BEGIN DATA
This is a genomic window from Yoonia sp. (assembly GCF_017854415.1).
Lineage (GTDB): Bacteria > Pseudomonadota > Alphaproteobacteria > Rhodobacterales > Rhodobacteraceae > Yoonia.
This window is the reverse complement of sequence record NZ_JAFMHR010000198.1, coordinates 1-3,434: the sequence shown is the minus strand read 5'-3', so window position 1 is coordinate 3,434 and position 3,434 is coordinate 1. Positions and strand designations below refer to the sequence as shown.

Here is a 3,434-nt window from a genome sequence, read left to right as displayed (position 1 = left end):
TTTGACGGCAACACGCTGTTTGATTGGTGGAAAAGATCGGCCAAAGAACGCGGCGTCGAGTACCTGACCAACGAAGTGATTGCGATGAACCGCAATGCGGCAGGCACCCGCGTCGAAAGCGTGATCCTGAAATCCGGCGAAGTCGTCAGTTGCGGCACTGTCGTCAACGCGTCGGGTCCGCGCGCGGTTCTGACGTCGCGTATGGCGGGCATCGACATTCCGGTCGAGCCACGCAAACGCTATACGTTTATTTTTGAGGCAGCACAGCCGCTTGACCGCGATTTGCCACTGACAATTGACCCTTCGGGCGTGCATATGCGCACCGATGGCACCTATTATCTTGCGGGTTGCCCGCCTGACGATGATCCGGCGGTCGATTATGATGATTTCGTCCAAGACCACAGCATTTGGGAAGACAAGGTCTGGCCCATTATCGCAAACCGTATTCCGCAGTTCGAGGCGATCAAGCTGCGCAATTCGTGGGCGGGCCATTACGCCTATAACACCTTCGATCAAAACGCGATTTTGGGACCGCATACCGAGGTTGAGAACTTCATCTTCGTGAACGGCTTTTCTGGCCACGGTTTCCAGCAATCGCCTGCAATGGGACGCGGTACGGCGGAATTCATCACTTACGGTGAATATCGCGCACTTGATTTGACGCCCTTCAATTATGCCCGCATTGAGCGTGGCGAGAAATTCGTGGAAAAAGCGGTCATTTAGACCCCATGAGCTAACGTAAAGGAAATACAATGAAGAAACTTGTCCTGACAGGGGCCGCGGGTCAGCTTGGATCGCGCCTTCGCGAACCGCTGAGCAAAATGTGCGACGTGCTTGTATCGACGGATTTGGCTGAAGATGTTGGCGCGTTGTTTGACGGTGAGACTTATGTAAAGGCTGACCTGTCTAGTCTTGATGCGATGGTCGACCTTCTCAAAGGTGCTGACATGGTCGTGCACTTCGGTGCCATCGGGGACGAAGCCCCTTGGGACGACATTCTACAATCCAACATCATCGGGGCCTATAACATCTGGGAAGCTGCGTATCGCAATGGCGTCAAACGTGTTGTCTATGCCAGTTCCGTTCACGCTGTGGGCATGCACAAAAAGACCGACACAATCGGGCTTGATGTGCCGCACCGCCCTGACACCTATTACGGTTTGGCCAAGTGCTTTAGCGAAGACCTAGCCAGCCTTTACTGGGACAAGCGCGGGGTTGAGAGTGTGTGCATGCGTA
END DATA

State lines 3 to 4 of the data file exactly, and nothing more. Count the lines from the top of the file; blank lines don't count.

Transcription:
This window is the reverse complement of sequence record NZ_JAFMHR010000198.1, coordinates 1-3,434: the sequence shown is the minus strand read 5'-3', so window position 1 is coordinate 3,434 and position 3,434 is coordinate 1. Positions and strand designations below refer to the sequence as shown.

Here is a 3,434-nt window from a genome sequence, read left to right as displayed (position 1 = left end):